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Catheter Combines Ultrasound and Multispectral Fluorescence to Measure Arterial Plaque

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DAVIS, Calif., Oct. 6, 2017 — A novel cardiac catheter probe combines intravascular ultrasound (IVUS) and fluorescence lifetime imaging (FLIM) in a single device that can image the arteries of a living heart. The catheter can simultaneously retrieve structural and biochemical information about arterial plaque that could help physicians more reliably predict heart attacks.

Researchers at the University of California, Davis, integrated IVUS and FLIM elements into a compact, single rotational intravascular catheter. An optical fiber in the catheter sends short laser pulses into surrounding tissue, which responds by fluorescing. Different kinds of tissue (collagen, proteins, lipids) emit different amounts of fluorescence. At the same time, an ultrasound probe in the catheter records structural information about the blood vessel.

FLIm-IVUS cardiac catheter, UC Davis

Biomedical engineers at UC Davis have combined intravascular ultrasound with fluorescence lifetime imaging in a single catheter probe that can image the tiny arteries of a living heart. The new catheter can simultaneously retrieve structural and biochemical information about arterial plaque. Courtesy of Marcu Lab/UC Davis.

The penetration depth of the UV light used for excitation (about 200 µm) provides a sectioning effect by limiting the interrogated volume to the superficial layer, considered to be of particular relevance to plaque characterization.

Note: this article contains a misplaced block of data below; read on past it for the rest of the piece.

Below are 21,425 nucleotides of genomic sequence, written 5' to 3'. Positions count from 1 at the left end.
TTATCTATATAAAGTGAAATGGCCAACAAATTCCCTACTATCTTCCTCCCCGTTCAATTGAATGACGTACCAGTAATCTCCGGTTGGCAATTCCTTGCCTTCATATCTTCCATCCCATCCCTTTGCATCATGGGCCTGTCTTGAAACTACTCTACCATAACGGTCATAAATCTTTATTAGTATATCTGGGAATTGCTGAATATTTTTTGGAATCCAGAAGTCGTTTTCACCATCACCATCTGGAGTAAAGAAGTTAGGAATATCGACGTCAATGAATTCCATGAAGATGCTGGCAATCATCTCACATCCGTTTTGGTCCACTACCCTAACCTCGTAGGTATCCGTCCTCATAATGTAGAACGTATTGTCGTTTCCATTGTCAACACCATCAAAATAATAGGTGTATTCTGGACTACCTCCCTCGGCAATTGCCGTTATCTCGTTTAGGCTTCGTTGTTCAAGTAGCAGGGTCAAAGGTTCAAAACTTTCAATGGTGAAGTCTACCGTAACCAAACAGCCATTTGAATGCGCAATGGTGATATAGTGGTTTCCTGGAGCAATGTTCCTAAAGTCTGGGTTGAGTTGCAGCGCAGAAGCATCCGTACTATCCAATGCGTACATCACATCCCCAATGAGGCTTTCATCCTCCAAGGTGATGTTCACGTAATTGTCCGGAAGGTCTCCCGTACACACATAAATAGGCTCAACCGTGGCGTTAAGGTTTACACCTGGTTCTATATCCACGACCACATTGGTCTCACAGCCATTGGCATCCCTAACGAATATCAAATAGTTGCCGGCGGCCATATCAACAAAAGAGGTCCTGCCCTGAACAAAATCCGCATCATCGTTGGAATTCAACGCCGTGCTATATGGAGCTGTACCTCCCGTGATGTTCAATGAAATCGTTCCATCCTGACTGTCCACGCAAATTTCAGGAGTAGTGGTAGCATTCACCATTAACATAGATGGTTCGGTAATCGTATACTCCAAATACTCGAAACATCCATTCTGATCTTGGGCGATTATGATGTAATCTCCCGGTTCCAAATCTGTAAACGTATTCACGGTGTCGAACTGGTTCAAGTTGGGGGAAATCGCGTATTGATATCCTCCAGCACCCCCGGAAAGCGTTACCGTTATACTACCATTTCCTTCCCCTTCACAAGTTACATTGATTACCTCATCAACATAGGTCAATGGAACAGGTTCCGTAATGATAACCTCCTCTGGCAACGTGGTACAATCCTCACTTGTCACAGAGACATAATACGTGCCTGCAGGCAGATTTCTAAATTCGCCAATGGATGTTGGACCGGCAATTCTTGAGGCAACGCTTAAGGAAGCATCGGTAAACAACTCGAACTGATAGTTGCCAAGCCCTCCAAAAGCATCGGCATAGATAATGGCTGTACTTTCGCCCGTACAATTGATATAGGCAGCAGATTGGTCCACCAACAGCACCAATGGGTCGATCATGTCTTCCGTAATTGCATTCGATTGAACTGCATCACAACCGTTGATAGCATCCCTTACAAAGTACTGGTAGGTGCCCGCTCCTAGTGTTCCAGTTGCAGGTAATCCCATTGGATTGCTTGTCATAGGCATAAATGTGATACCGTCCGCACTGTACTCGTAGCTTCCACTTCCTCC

Integration of the FLIM imaging modality was achieved without negatively impacting the performance of the clinical IVUS component.

The ability of the system to acquire robust bi-modal data in coronary arteries in vivo using standard percutaneous coronary intervention techniques in combination with a Dextran solution bolus flush was demonstrated in healthy swine. Imaging of a few representative diseased human samples was performed and showed that different types of lesions in diseased coronary arteries, identified via histology, were characterized by FLIM biochemical signatures consistent with findings from earlier studies performed by the group.

The catheter used in the study is flexible enough to access coronary arteries in a living human following standard procedures. It does not require any injected fluorescent tracers or any special modification of the catheterization procedures.

The team believes that the combination of FLIM with a morphological imaging modality such as IVUS is important because FLIM alone cannot provide morphometric information about lumen size, geometry or direct measurement of lesion size. When projected onto the vessel lumen boundary identified by IVUS, the dimensions of FLIM features can be precisely assessed.

The combination FLIM-IVUS imaging catheter could provide a comprehensive insight into how atherosclerotic plaque forms, aiding diagnosis and providing a way to measure how plaques shrink in response to therapy.

The team believes that current results support further interrogation of a large number of coronary samples, and studies designed to demonstrate statistical differences between distinct coronary plaque subtypes. The trend toward increased frame rate for the next generation of clinical IVUS will be leveraged to build a faster FLIM/IVUS system.

The research team, led by professor Laura Marcu, is currently working to obtain FDA approval to test this new intravascular technology on human patients.

The research was published in Scientific Reports (doi:10.1038/s41598-017-08056-0). 


These videos visualize how the probe images an artery. Courtesy of Marcu Lab/UC Davis.
Oct 2017
Research & TechnologyeducationAmericasfiber opticsimaginglight sourcesfluorescence lifetime imagingFLIMmedicinemedicalBiophotonicsCardiac catheterplaquesmyocardial infarctionBioScan

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